Tell me a little about yourself both professionally and personally?
Born in Nigeria, and raised in the Bronx, I’ve always loved two things: travel and healthcare. As a kid, I wanted to be a doctor. In college, I discovered the world of public health, and afterwards,I started my career as a hospital manager. You can imagine how proud my mother was to tell her friends that doctors reported to me!
Eventually, I was able to combine my loves of travel and making people healthier by having a fulfilling career in global health.
What is one thing both professionally and personally somebody would find interesting to know about you?
Personally: I’m not waiting for retirement to see the world; I’ve travelled to over 35 countries, and spent the last 4 out of 5 years working abroad. I’m an adventurer who’s fed a hyena with my teeth in Ethiopia, was on national television in Panama, and went paragliding in Nepal.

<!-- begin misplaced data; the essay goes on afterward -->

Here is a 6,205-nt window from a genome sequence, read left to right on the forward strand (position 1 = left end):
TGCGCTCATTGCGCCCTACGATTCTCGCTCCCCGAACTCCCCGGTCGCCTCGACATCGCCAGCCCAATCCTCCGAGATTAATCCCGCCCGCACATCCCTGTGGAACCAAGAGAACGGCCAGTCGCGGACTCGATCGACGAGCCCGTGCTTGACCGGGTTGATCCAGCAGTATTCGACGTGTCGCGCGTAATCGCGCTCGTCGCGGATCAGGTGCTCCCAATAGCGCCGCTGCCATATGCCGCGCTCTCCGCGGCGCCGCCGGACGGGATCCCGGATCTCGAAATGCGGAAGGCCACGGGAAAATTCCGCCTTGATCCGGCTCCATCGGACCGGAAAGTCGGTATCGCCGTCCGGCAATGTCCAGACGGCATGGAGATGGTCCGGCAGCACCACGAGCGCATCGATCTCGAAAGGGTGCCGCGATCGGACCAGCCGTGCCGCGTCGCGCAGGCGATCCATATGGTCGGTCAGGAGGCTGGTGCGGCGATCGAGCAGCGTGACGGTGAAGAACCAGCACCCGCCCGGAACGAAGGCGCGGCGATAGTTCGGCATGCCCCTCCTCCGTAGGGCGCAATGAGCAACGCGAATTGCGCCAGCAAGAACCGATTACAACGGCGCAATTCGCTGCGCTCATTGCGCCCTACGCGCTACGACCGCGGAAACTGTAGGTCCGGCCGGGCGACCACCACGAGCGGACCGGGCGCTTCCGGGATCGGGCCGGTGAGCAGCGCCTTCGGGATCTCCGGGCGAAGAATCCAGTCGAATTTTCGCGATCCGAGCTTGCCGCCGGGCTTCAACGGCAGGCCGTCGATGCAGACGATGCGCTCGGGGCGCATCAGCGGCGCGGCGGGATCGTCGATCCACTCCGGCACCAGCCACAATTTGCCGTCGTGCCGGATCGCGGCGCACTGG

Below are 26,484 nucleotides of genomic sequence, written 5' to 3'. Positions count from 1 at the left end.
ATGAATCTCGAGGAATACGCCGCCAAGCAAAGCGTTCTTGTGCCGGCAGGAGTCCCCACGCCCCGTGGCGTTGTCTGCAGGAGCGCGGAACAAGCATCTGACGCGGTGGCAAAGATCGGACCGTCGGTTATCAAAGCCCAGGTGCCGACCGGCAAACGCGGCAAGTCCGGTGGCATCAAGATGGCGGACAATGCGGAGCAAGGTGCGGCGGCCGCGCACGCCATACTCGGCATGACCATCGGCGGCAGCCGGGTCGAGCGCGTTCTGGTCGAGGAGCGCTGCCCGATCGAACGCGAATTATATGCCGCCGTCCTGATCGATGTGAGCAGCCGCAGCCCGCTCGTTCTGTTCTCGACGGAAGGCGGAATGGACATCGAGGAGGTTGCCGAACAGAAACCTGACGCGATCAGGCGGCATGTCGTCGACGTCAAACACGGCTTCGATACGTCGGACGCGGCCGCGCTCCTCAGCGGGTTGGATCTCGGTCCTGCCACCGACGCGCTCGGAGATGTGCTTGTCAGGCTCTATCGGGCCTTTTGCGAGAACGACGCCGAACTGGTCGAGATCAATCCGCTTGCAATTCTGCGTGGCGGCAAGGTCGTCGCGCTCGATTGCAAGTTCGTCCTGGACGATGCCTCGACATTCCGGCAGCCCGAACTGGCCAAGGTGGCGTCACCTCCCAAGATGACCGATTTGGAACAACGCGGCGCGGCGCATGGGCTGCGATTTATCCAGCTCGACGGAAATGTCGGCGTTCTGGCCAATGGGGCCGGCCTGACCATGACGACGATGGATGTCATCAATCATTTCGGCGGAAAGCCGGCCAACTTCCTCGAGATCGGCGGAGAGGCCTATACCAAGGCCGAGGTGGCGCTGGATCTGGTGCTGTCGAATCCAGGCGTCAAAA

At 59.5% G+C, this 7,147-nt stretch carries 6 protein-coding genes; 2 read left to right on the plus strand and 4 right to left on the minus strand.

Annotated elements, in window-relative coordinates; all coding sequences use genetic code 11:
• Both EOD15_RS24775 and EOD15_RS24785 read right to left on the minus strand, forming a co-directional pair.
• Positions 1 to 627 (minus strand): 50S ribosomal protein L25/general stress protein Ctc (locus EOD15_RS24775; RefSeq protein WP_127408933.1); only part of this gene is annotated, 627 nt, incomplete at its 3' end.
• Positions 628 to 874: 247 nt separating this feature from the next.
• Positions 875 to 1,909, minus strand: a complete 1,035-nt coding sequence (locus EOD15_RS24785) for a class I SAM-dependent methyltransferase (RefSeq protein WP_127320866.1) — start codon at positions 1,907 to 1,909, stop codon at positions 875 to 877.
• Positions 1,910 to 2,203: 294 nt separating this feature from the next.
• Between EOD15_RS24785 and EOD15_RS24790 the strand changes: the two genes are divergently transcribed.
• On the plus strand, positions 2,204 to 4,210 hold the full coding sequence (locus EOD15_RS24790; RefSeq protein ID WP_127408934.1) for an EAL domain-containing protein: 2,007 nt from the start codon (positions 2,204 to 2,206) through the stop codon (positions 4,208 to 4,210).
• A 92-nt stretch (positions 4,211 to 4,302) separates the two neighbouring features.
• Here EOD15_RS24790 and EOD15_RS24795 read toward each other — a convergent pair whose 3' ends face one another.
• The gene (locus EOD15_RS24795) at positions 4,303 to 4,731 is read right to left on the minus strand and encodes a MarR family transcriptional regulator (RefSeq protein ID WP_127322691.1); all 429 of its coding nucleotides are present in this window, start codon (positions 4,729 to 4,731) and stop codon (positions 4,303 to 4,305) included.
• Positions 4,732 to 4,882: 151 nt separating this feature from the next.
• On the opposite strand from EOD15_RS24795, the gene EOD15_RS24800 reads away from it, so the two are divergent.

Professionally: Out of a 14 year career, 4.5 years is the longest I’ve ever stayed at a job. I’ve always been willing to relocate for a position. This has led to me living in 7 cities and 3 countries over my career.
What inspired you to be an entrepreneur and in particular to start your own career consulting business?
I have always been fascinated by entrepreneurship, but felt it was too risky to go out on my own. One Christmas my sister got me a subscription to Inc. magazine. As I read about other entrepreneurs, I thought, hey, I can do this. I still worried about money, so I decided to start a healthcare consulting business while I had a job. The vision evolved from helping physicians and private practices with brand management to career coaching.